Keep the cameras on duty

My request of the Amarillo City Council is simple and straightforward.

It should agree to expand the deployment of red-light cameras to other troublesome intersections in Amarillo.

Council members are reportedly ready to make a decision. They have targeted a half-dozen intersections where motorists are prone to running red lights. The city already has cameras keeping an eagle eye on lawbreakers; the camera snaps pictures of those who run through the lights and the city sends fine notices to the registered owners of the motor vehicle that has been used in the traffic infraction.

The cameras have worked so well at one intersection — Coulter and Elmhurst — that the city is considering disconnecting the cameras at that location.

The council has received some disturbing news at one level. A lot of the fines the city has assessed have gone unpaid. The count is more than 11,000 of them issued in 2017. Of course, the city cannot let those unpaid citations go unaccounted for.

Council members have learned that the Traffic Department has improved signalization at several intersections with the money collected from the red-light cameras. That, I should add, is how the Legislature stipulated the money must be spent in cities that deploy the cameras.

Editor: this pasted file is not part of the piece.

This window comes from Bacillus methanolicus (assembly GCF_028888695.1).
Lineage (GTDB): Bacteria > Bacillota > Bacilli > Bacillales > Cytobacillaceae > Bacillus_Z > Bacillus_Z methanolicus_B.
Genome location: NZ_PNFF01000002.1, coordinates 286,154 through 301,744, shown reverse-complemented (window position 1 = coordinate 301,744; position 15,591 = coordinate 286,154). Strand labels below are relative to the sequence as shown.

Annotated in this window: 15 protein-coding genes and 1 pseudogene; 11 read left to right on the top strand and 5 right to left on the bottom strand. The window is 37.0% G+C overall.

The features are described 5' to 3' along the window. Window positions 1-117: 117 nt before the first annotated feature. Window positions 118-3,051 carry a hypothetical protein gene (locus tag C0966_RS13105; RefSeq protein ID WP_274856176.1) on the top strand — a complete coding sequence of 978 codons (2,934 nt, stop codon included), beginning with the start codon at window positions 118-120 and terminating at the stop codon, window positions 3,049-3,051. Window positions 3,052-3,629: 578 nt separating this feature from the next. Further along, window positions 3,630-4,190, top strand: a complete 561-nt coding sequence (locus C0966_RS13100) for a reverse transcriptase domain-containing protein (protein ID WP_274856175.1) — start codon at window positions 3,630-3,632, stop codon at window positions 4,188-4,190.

While some cities have cratered under criticism of this technology, I am delighted to see that Amarillo is staying the course … at least for now. My hope is that it stays the course for the long haul.

Motorists need to be aware that intersections are being equipped with this technology. The more the merrier. The cops cannot be everywhere all at once. The city has taken a proactive approach to dealing with a problem that has caused considerable misery, damage and grief because motorists choose to disobey the law.

My hope is that the City Council proceeds with an expansion of red-light camera traffic enforcement.

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Stand your ground, commissioners

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